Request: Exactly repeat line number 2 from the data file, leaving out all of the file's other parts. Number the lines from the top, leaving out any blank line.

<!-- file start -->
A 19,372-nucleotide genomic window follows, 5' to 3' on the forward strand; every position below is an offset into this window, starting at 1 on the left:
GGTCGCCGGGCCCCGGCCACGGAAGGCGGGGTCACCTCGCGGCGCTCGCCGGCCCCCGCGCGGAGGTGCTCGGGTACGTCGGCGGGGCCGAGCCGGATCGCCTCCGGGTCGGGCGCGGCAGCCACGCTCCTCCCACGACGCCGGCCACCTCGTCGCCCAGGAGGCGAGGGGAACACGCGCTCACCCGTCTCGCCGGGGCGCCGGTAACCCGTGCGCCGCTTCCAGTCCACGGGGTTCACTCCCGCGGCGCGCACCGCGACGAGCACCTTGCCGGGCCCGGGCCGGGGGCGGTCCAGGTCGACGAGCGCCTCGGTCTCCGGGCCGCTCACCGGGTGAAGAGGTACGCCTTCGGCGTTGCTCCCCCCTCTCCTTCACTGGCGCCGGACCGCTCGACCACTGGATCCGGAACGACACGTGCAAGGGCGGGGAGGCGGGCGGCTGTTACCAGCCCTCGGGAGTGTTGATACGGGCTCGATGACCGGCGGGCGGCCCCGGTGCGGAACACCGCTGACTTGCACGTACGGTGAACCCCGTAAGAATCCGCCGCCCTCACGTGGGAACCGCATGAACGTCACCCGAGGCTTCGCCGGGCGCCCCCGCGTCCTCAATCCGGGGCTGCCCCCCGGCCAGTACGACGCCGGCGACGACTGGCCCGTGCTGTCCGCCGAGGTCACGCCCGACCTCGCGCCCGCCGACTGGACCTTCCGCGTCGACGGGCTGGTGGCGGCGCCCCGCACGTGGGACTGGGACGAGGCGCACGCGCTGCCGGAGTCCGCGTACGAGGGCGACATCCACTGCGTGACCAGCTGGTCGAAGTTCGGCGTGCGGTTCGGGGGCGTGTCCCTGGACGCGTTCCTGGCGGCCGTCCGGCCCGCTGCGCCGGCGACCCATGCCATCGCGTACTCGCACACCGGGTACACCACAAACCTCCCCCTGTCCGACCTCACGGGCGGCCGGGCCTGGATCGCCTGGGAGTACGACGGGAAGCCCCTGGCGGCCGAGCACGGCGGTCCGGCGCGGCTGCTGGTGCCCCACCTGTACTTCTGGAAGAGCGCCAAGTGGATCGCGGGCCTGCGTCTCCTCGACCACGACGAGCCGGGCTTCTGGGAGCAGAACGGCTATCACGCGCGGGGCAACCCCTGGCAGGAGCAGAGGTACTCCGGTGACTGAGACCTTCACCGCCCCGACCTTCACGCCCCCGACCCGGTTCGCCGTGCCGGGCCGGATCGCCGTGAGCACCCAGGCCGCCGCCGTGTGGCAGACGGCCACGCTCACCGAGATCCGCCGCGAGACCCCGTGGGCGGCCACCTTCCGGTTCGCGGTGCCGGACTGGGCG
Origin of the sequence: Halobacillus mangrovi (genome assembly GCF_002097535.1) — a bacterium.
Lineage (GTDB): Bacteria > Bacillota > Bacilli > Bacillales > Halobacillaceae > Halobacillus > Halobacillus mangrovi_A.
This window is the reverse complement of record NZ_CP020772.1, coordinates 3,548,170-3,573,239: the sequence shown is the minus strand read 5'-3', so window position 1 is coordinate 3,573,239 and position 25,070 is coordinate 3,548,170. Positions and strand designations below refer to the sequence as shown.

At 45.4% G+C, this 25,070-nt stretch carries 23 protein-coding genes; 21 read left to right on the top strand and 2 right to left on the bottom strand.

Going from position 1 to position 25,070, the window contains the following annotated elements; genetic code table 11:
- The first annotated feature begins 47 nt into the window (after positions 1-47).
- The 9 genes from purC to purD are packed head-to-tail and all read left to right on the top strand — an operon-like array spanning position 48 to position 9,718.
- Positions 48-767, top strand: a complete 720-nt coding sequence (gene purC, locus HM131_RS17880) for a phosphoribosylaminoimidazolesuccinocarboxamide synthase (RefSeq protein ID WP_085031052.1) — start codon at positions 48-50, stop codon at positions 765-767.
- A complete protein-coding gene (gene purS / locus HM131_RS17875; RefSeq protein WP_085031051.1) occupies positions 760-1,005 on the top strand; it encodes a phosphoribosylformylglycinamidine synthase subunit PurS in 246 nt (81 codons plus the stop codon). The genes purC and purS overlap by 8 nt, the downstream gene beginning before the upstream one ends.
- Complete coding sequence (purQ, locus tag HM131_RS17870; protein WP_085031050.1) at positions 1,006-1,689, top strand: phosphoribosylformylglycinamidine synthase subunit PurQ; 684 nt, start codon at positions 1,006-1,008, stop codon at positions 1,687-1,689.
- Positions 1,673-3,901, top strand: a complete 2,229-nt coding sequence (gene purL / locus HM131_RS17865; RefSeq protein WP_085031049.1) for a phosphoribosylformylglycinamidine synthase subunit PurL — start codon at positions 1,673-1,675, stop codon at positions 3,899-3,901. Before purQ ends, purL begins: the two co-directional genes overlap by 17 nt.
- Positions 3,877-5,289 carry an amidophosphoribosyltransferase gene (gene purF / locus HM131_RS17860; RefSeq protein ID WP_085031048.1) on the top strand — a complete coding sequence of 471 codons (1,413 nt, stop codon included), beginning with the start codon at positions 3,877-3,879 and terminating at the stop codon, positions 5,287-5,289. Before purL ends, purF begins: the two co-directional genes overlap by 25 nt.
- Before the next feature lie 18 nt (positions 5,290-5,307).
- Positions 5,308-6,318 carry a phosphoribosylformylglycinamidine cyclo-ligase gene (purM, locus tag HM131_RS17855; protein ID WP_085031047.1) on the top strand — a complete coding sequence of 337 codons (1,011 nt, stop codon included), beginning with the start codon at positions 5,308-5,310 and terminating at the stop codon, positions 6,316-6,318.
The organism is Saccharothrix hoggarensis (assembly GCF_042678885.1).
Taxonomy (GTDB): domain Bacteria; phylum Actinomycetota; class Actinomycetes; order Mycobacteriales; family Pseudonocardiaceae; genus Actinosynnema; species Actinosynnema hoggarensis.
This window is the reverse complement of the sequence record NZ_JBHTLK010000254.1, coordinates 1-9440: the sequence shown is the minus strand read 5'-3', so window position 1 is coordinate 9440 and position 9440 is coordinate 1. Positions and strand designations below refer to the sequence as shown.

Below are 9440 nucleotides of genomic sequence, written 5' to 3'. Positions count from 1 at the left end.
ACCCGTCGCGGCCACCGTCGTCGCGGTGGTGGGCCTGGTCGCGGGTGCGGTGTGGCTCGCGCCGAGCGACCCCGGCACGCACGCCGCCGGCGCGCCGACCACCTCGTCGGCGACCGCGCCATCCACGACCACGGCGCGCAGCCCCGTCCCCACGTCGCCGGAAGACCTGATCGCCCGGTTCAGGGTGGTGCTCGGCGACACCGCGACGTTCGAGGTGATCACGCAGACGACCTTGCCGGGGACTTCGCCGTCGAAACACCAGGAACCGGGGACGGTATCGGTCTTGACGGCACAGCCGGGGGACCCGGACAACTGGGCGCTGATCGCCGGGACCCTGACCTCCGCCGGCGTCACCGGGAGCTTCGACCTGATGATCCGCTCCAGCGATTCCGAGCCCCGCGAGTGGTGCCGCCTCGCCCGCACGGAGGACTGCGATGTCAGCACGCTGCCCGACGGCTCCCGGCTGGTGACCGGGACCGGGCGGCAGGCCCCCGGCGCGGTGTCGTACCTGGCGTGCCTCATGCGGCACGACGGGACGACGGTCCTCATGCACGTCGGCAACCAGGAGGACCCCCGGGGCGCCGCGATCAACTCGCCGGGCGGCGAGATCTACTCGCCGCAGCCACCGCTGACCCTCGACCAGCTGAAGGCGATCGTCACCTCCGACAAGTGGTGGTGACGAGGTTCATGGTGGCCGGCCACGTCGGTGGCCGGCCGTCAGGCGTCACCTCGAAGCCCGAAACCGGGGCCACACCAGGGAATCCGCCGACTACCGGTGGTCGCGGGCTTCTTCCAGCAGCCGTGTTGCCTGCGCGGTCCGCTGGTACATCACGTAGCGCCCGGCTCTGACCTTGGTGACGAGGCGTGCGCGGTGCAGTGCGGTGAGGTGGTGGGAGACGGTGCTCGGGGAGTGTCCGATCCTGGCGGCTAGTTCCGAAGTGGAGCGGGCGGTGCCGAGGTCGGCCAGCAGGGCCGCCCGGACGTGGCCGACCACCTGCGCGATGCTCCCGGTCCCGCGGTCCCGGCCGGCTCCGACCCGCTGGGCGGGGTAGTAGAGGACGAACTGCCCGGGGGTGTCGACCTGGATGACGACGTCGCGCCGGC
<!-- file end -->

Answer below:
GGTCGCCGGGCCCCGGCCACGGAAGGCGGGGTCACCTCGCGGCGCTCGCCGGCCCCCGCGCGGAGGTGCTCGGGTACGTCGGCGGGGCCGAGCCGGATCGCCTCCGGGTCGGGCGCGGCAGCCACGCTCCTCCCACGACGCCGGCCACCTCGTCGCCCAGGAGGCGAGGGGAACACGCGCTCACCCGTCTCGCCGGGGCGCCGGTAACCCGTGCGCCGCTTCCAGTCCACGGGGTTCACTCCCGCGGCGCGCACCGCGACGAGCACCTTGCCGGGCCCGGGCCGGGGGCGGTCCAGGTCGACGAGCGCCTCGGTCTCCGGGCCGCTCACCGGGTGAAGAGGTACGCCTTCGGCGTTGCTCCCCCCTCTCCTTCACTGGCGCCGGACCGCTCGACCACTGGATCCGGAACGACACGTGCAAGGGCGGGGAGGCGGGCGGCTGTTACCAGCCCTCGGGAGTGTTGATACGGGCTCGATGACCGGCGGGCGGCCCCGGTGCGGAACACCGCTGACTTGCACGTACGGTGAACCCCGTAAGAATCCGCCGCCCTCACGTGGGAACCGCATGAACGTCACCCGAGGCTTCGCCGGGCGCCCCCGCGTCCTCAATCCGGGGCTGCCCCCCGGCCAGTACGACGCCGGCGACGACTGGCCCGTGCTGTCCGCCGAGGTCACGCCCGACCTCGCGCCCGCCGACTGGACCTTCCGCGTCGACGGGCTGGTGGCGGCGCCCCGCACGTGGGACTGGGACGAGGCGCACGCGCTGCCGGAGTCCGCGTACGAGGGCGACATCCACTGCGTGACCAGCTGGTCGAAGTTCGGCGTGCGGTTCGGGGGCGTGTCCCTGGACGCGTTCCTGGCGGCCGTCCGGCCCGCTGCGCCGGCGACCCATGCCATCGCGTACTCGCACACCGGGTACACCACAAACCTCCCCCTGTCCGACCTCACGGGCGGCCGGGCCTGGATCGCCTGGGAGTACGACGGGAAGCCCCTGGCGGCCGAGCACGGCGGTCCGGCGCGGCTGCTGGTGCCCCACCTGTACTTCTGGAAGAGCGCCAAGTGGATCGCGGGCCTGCGTCTCCTCGACCACGACGAGCCGGGCTTCTGGGAGCAGAACGGCTATCACGCGCGGGGCAACCCCTGGCAGGAGCAGAGGTACTCCGGTGACTGAGACCTTCACCGCCCCGACCTTCACGCCCCCGACCCGGTTCGCCGTGCCGGGCCGGATCGCCGTGAGCACCCAGGCCGCCGCCGTGTGGCAGACGGCCACGCTCACCGAGATCCGCCGCGAGACCCCGTGGGCGGCCACCTTCCGGTTCGCGGTGCCGGACTGGGCG